From humble beginnings, the “Occupy Wall Street” movement and affiliated “99 Percent” group have sparked a protest movement that has spread to many major cities in the U.S. and has gained support from labor unions and celebrities, among others. As Elizabeth Flock reported:
When a few dozen people began protesting on Wall Street on August 17 to voice their frustration with America’s “corrupt democratic processes,” it struck a nerve with Americans across the country who were fed up with the state of the economy, the government, and their own lives.
There was little those outside of New York could do to support the protests but watch, until six days later, when a Tumblr blog called We Are The 99 Percent sprung up online.
“The 99 percent have been set against each other, fighting over the crumbs the 1 percent leaves behind... Be part of the 99 percent and let the 1 percent know you’re out there,” the site wrote, asking people to submit photos of themselves holding handwritten signs that told their stories about the American dream gone wrong.
Within days, dozens had submitted signs such as: “Married. Two children. Laid off. Hubby laid off. Florida unemployment pays $250.00 a week. Bank of America wants our house! No health care. No retirement. Babylon is falling. I am the 99 percent.”
And at the bottom of nearly every sign, in small print, a scrawled phrase: “Occupy Wall Street.”
These people weren’t on Wall Street, but they hoped their voices could still be heard.
“It’s not that 99 percent of Americans want a revolution,” Ezra Klein wrote Tuesday. “It’s that 99 percent of Americans sense that the fundamental bargain of our economy -- work hard, play by the rules, get ahead -- has been broken, and they want to see it restored.”
In Washington, D.C., the “Occupy DC” movement has begun to take on its own distinct identity. Hundreds gathering in Freedom Plaza on Thursday to protest, at an event organized by October 2011 and joined by Occupy DC. As Annie Gowen explained:
A couple of hundred social justice protesters launched an “occupation” of Freedom Plaza Thursday, the area’s first major demonstration against rising inequality since the Occupy Wall Street movement began last month in New York and spread around the country.
Decrying corporate greed, ineffective political leaders and a rising gap between the haves and the have nots in the United States, protesters unfurled sleeping bags and raised tents in the public plaza in the shadow of the White House, vowing to stay indefinitely — or until their voices are heard. They only have official U.S. Park Service permits through Sunday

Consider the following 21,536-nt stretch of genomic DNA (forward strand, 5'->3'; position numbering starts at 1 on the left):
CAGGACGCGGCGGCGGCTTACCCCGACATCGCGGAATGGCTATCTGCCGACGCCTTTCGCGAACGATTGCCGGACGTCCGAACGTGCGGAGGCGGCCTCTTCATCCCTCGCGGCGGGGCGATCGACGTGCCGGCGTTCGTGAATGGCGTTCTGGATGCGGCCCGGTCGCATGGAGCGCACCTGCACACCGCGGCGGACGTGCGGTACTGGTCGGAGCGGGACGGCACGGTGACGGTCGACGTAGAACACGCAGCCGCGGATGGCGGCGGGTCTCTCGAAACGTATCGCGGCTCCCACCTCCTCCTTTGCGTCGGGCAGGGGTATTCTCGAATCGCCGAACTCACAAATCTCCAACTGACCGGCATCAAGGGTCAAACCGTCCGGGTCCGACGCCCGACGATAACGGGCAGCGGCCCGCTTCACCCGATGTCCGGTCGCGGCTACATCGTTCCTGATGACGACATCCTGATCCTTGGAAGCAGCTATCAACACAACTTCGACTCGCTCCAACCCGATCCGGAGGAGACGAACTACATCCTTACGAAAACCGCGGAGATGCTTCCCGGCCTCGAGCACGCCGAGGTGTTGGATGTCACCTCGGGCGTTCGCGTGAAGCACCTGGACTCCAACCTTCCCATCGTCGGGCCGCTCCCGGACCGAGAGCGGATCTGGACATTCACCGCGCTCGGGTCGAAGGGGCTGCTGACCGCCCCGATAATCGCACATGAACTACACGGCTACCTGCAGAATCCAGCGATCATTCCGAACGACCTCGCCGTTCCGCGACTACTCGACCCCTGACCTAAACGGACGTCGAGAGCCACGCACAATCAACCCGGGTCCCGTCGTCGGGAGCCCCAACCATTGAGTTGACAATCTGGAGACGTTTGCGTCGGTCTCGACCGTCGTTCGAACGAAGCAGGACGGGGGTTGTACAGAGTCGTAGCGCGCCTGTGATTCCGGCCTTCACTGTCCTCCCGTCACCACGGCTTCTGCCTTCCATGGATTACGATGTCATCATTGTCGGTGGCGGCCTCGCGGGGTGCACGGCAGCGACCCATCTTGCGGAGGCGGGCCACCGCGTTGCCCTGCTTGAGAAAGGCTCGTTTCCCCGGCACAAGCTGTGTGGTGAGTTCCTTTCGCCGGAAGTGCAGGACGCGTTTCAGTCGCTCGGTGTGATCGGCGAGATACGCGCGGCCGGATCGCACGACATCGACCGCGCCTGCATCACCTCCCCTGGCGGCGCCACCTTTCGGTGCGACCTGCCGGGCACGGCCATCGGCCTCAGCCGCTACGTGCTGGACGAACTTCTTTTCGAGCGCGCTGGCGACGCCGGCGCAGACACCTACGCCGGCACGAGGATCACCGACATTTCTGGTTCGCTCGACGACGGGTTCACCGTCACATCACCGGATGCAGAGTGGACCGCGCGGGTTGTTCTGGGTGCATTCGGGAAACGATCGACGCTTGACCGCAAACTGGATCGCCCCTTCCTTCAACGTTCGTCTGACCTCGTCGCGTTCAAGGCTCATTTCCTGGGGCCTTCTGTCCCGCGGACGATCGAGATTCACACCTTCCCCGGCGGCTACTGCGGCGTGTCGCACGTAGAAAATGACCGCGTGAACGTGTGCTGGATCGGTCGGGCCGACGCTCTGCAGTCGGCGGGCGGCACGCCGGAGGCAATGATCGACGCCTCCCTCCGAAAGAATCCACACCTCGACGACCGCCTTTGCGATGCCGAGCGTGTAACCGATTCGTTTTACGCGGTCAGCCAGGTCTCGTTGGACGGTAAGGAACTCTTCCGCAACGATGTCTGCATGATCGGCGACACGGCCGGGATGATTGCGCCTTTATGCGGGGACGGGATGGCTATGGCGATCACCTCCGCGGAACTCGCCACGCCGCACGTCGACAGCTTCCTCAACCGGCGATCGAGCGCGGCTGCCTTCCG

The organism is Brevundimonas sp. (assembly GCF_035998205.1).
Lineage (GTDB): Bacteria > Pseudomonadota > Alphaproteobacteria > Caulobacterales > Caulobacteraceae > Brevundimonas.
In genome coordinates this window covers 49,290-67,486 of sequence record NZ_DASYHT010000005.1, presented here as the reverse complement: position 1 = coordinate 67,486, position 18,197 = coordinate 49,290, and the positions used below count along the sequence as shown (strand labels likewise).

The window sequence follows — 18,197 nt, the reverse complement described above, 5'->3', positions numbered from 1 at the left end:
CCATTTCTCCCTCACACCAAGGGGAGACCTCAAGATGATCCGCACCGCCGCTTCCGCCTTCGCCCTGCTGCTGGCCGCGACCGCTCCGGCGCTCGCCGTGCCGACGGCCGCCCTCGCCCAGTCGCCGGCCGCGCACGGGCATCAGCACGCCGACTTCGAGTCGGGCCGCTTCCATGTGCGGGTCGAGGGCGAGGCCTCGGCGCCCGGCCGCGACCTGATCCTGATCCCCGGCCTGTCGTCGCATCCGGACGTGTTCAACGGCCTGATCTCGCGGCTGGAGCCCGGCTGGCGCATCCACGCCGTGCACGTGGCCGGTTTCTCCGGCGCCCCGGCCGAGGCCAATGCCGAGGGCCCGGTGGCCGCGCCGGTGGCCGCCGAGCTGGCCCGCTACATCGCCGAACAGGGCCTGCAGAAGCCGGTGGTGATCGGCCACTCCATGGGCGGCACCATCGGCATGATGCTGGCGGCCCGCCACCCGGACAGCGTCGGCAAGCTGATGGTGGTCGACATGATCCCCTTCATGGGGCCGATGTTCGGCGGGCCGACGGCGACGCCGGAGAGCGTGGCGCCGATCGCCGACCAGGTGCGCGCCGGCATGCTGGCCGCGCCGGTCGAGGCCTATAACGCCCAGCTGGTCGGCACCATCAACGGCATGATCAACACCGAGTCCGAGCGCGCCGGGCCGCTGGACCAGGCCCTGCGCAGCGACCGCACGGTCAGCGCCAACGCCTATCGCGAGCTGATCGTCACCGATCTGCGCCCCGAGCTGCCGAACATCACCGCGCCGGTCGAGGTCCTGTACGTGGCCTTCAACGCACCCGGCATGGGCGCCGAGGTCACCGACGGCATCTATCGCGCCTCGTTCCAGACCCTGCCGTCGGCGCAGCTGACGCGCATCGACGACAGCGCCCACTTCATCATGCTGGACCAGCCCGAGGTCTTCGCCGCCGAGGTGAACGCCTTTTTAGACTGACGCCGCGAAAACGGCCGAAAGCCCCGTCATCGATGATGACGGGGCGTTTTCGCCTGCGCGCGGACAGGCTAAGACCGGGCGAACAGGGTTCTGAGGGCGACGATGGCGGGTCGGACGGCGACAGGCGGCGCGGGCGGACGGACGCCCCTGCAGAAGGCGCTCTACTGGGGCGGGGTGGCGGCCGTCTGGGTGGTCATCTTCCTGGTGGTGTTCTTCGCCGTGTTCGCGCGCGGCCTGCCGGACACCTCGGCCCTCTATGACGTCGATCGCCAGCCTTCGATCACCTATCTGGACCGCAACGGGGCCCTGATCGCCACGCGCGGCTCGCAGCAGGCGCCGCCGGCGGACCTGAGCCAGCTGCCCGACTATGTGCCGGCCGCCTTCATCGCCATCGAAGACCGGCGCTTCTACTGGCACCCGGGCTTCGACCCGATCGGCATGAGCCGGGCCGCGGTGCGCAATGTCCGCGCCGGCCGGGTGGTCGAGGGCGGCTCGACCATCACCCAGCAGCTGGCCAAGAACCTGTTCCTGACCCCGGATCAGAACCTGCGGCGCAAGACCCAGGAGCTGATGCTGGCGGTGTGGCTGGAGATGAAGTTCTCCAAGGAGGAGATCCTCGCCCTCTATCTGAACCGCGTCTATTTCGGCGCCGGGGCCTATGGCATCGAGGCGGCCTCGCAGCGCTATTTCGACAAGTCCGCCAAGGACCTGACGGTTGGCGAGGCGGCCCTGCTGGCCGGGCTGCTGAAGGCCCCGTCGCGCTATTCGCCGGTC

“This is what needs to be done to get our voices heard. Congress is not listening,” said Matthew Mascolino, 23, who flew in from suburban Chicago to protest. “I’ve been looking for a job for a year and there’s nothing.”
Around him, demonstrators beat drums, spread bubbles through the air and carried signs that said “Tax the Rich.” Mascolino carried a sign supporting the “99 Percent” — a slam against the top 1 percent of earners in the United States who take home a quarter of the income.
Several labor groups have declared support for the “Occupy” movement, and as Sarah Anne Hughes reported, several celebrities have added their voices:
Occupy Wall Street has gained two new celebrity supporters, as the protests continue for the 20th day in New York City.
“Gossip Girl” actor Penn Badgley was spotted by a Gawker tipster Wednesday marching with demonstrators to City Hall and holding a sign that said, “Bring Back the Glass-Stegall Act!! No to Corporate Greed!”
The actor told Capital NY that he came to the protests after a friend was arrested on the Brooklyn Bridge “I mean, listen, it’s cheesy ... but I want to do whatever I can,” he said of his participation. “Let’s be honest: I’m on [expletive] ‘Gossip Girl.’ So, why not try and ... right? It’s absurd that celebrity power is what it is, but, like, use any tool you have, you know?”
Perhaps following the lead of his former partner, Susan Sarandon, Tim Robbins stopped by the protests Wednesday. He told the Financial Times (via People), “This is what an actual grassroots movement looks like. ... It’s a bit sloppy and disorganized but full of passion.”
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